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Health Minister Jens Spahn has warned that Germany will struggle to procure enough shots for the next months. The government is now mulling a "vaccine summit."
Germany faces at least a shortfall of vaccines that could continue until April, Health Minister Jens Spahn said on Thursday.
Spahn took to social media to warn that the government will struggle to procure enough shots for the next months.
"We will still have at least 10 tough weeks with a shortage of vaccine," he tweeted.
He called for a vaccination summit to be held between federal ministers, regional leaders and pharmaceutical companies to see how they can accelerate their efforts.
The plans for it are in progress and are still being coordinated with the regions, said Steffen Seibert, the German government's chief spokesman.
On Thursday, Germany’s top-selling Bild newspaper described the problems around procuring enough vaccines as a "scandal."
Spahn told DW earlier in the week that Europe must get its "fair share" of shots and called for the EU to introduce an export licence system to stop too many vaccines going abroad.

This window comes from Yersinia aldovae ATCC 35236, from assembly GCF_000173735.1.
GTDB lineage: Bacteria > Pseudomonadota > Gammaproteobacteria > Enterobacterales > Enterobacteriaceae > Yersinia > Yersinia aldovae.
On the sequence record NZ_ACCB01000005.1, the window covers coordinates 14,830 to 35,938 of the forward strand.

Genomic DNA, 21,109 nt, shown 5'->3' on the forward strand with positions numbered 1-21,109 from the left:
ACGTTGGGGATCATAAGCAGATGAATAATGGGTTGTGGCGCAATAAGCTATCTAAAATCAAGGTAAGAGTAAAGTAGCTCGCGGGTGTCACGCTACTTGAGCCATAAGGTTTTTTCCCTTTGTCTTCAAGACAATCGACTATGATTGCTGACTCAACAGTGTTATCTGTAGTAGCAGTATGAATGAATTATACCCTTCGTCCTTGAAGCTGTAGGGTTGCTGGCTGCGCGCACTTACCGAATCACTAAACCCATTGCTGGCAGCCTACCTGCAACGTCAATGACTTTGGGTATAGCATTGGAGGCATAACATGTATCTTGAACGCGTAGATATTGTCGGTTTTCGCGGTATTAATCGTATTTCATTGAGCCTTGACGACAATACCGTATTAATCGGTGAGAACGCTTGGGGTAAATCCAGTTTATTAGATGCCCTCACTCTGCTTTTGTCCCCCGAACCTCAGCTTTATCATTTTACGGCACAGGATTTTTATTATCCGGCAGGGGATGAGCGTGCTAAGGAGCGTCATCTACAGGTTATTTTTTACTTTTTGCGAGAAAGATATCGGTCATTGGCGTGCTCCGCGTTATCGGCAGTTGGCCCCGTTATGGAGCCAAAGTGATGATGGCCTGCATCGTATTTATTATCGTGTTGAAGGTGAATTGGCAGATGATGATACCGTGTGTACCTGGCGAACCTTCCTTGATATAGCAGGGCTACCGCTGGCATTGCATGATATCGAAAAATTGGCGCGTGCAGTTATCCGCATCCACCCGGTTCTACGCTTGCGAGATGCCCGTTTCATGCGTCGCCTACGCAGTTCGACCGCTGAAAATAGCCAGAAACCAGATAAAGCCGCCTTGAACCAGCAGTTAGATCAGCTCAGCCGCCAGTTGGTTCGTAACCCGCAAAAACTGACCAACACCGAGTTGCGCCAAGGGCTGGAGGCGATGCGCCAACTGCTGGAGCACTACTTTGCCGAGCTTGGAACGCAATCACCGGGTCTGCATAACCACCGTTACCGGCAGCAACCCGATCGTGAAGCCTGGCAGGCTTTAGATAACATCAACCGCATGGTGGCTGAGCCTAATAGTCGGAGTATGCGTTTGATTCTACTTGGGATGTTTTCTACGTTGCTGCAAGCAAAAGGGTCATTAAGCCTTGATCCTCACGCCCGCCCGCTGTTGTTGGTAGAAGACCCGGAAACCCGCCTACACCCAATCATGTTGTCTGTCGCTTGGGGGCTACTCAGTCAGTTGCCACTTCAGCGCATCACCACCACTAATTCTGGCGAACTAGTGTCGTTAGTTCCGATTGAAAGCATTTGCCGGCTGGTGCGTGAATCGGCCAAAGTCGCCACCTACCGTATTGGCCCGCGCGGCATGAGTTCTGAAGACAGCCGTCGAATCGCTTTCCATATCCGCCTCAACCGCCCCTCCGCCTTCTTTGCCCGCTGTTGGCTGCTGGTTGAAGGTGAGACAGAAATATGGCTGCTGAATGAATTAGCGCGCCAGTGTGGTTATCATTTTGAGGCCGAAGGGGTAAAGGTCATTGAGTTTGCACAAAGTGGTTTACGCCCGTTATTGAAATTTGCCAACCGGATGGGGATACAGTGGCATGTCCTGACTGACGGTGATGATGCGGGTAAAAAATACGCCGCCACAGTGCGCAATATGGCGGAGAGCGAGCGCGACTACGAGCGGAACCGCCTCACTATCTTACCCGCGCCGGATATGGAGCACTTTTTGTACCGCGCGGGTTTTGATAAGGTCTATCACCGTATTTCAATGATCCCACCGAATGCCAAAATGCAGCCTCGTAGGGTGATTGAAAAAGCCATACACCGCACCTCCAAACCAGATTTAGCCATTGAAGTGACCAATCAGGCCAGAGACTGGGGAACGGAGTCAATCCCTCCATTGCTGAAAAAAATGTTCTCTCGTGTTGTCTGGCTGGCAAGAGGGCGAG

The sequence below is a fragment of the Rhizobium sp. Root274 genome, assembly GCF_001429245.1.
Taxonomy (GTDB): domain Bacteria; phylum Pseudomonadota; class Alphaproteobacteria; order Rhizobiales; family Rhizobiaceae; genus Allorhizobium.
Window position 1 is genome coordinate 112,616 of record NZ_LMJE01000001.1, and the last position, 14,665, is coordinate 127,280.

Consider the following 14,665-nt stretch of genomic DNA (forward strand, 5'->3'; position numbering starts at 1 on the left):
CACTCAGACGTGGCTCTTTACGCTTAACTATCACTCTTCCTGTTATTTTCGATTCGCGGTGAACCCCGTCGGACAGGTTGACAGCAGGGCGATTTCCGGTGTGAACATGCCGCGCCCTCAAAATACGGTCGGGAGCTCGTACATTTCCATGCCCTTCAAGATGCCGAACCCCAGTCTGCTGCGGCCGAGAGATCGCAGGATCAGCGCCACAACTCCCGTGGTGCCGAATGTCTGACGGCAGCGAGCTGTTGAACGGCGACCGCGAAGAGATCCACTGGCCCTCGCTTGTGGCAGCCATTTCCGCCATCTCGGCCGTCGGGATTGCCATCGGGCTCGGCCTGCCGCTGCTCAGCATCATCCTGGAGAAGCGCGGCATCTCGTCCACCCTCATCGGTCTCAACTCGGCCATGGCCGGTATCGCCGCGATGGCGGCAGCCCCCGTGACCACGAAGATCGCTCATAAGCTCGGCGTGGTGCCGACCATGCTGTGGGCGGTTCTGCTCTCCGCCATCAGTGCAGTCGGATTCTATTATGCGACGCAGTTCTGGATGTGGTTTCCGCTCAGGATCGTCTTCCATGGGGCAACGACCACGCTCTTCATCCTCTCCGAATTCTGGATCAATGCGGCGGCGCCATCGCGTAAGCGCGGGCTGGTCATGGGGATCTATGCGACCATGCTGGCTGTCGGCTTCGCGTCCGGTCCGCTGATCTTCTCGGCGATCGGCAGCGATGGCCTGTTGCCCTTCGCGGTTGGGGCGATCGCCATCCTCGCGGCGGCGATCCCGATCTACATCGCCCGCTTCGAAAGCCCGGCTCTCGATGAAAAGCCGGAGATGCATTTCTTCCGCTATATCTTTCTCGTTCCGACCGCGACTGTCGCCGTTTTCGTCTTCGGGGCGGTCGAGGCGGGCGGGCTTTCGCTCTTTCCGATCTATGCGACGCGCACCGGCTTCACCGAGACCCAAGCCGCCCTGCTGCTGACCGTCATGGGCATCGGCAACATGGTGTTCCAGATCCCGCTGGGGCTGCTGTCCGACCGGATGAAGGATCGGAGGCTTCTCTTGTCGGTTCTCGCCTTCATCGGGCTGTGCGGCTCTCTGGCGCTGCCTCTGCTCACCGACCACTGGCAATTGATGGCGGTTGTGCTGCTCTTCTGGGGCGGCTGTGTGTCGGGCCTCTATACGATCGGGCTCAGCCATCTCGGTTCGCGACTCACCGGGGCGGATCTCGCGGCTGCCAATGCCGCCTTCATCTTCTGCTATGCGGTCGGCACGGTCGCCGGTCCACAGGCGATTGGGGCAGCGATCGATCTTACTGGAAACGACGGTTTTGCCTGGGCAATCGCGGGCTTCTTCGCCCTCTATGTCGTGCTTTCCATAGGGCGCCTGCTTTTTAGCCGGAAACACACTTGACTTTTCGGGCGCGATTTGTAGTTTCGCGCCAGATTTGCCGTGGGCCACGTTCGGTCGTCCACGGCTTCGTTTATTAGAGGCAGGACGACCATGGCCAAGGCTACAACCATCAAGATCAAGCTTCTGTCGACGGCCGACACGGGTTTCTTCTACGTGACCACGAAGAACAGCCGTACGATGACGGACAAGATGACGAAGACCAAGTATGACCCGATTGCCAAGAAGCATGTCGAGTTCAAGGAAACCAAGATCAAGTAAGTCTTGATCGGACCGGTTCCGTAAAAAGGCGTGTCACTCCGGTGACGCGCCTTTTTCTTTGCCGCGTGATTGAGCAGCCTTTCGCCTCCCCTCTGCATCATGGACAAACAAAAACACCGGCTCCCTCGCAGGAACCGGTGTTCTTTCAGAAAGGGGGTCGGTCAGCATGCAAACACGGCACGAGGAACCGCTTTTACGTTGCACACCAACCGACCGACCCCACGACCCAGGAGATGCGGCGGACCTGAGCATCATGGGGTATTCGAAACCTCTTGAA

It comes as tensions grow with AstraZeneca and Pfizer over sudden supply cuts just a month after the bloc started vaccinating citizens.
Germany reported 17,553 new coronavirus cases on Thursday, bringing the total to 2,178,828, and another 941 deaths.
The government says the current restrictions could be loosened if cases falls.
Schools and nurseries should be the first places to re-open after a lockdown currently due to last until Feb. 14.
A German interior ministry spokesman said entry restrictions are being prepared for travelers from Britain, Brazil and South Africa amid concerns of more contagious coronavirus variants are rising.